For me, digital learning day (#dlday) offers the opportunity to assess myself against my students’ unique and idiosyncratic potentials. Given the scope of learning available to us – digitally, materially, in between, and back and forth – am I really helping all of my kids find themselves in their learning? Am I scaffolding authentic work? Am I participating in a democracy in my classroom, or running our community as something else?
We routinely work with choice and negotiation, but I am sometimes boss-like in cajoling kids to do more when I think they are doing less than that of which they are capable.
We use a variety of tools and materials in pursuit of learning, but in some classes I am more prescriptive than others – hoping to strike a convenient hypocrisy in holding a standardized curriculum in one hand and the fierce preciousness of our weird community in the other.
We listen to one another every day, though not always as well as we should, and sometimes I let what I think is happening short circuit my right curiosity about what is happening; sometimes I rush to say or do when I should be slowly listening.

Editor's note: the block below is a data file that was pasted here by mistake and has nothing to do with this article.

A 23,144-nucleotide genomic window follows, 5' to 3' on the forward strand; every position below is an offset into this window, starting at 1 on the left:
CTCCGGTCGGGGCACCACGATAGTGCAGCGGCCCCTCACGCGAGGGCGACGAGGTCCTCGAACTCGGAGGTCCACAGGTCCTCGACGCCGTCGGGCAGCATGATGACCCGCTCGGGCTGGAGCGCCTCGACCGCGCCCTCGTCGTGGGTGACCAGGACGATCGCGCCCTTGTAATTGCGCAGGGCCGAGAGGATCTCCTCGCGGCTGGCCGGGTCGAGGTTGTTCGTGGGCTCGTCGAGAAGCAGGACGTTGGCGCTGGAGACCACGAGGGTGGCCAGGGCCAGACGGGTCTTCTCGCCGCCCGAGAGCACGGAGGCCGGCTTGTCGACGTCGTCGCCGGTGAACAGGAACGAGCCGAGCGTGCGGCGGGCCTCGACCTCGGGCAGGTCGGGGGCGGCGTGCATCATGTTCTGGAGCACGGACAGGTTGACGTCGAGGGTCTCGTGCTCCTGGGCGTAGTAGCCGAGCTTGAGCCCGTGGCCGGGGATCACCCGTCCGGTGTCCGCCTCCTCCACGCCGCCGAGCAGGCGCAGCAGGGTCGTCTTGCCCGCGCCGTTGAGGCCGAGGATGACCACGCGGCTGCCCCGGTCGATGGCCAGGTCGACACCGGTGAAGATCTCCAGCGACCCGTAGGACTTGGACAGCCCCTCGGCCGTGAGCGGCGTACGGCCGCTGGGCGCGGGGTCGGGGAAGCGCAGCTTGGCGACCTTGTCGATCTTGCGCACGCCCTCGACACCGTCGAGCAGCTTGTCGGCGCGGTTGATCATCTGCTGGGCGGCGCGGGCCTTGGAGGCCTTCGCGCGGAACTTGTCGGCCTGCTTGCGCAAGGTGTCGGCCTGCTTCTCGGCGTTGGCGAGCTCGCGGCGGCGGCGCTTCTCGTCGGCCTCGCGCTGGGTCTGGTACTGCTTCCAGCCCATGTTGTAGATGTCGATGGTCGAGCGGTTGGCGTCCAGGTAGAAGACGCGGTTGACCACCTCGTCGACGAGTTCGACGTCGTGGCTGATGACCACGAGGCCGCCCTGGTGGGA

Today is an clear and open invitation for me think about how committed I am in practice and reality to the ideals of teaching and learning I advocate and cherish – is my classroom open? Am I?
I am better than I was. In protecting certain parts of my work, I am too ready to compromise other parts. In articulating here, digitally, what #dlday means to me, I am better able to enact what I want to enact in my classroom tomorrow.
In a journey towards openness by many means, #dlday is less about drawing attention to what we have done than it is to imagining what more we could do – for ourselves and others – with all the connections, openness, and weirdness we are privileged to have.
There is a generation waiting to be born. It cares more for people than even we care for control. It may be that we are teaching its parents or grandparents;
I hope that what we share today reminds them of all we tried to do and inspires them to do more.